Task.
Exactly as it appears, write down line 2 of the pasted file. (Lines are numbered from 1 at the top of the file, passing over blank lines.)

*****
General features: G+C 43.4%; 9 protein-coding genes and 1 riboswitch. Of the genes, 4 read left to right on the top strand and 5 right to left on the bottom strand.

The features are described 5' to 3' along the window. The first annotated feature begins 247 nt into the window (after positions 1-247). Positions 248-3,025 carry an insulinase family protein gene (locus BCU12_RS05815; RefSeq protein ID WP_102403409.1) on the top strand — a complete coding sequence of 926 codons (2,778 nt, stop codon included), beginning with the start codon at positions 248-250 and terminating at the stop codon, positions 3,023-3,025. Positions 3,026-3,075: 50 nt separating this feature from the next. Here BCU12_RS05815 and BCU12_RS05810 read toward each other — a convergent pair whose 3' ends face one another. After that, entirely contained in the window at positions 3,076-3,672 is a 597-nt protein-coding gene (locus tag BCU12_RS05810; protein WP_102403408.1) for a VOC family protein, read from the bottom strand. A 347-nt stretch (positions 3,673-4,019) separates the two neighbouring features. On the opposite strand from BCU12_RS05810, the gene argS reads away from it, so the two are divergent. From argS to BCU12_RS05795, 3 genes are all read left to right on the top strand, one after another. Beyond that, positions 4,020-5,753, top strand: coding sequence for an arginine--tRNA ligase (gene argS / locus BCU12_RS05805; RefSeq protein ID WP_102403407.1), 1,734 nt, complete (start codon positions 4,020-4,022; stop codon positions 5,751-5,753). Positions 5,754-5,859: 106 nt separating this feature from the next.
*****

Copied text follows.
The features are described 5' to 3' along the window. The first annotated feature begins 247 nt into the window (after positions 1-247). Positions 248-3,025 carry an insulinase family protein gene (locus BCU12_RS05815; RefSeq protein ID WP_102403409.1) on the top strand — a complete coding sequence of 926 codons (2,778 nt, stop codon included), beginning with the start codon at positions 248-250 and terminating at the stop codon, positions 3,023-3,025. Positions 3,026-3,075: 50 nt separating this feature from the next. Here BCU12_RS05815 and BCU12_RS05810 read toward each other — a convergent pair whose 3' ends face one another. After that, entirely contained in the window at positions 3,076-3,672 is a 597-nt protein-coding gene (locus tag BCU12_RS05810; protein WP_102403408.1) for a VOC family protein, read from the bottom strand. A 347-nt stretch (positions 3,673-4,019) separates the two neighbouring features. On the opposite strand from BCU12_RS05810, the gene argS reads away from it, so the two are divergent. From argS to BCU12_RS05795, 3 genes are all read left to right on the top strand, one after another. Beyond that, positions 4,020-5,753, top strand: coding sequence for an arginine--tRNA ligase (gene argS / locus BCU12_RS05805; RefSeq protein ID WP_102403407.1), 1,734 nt, complete (start codon positions 4,020-4,022; stop codon positions 5,751-5,753). Positions 5,754-5,859: 106 nt separating this feature from the next.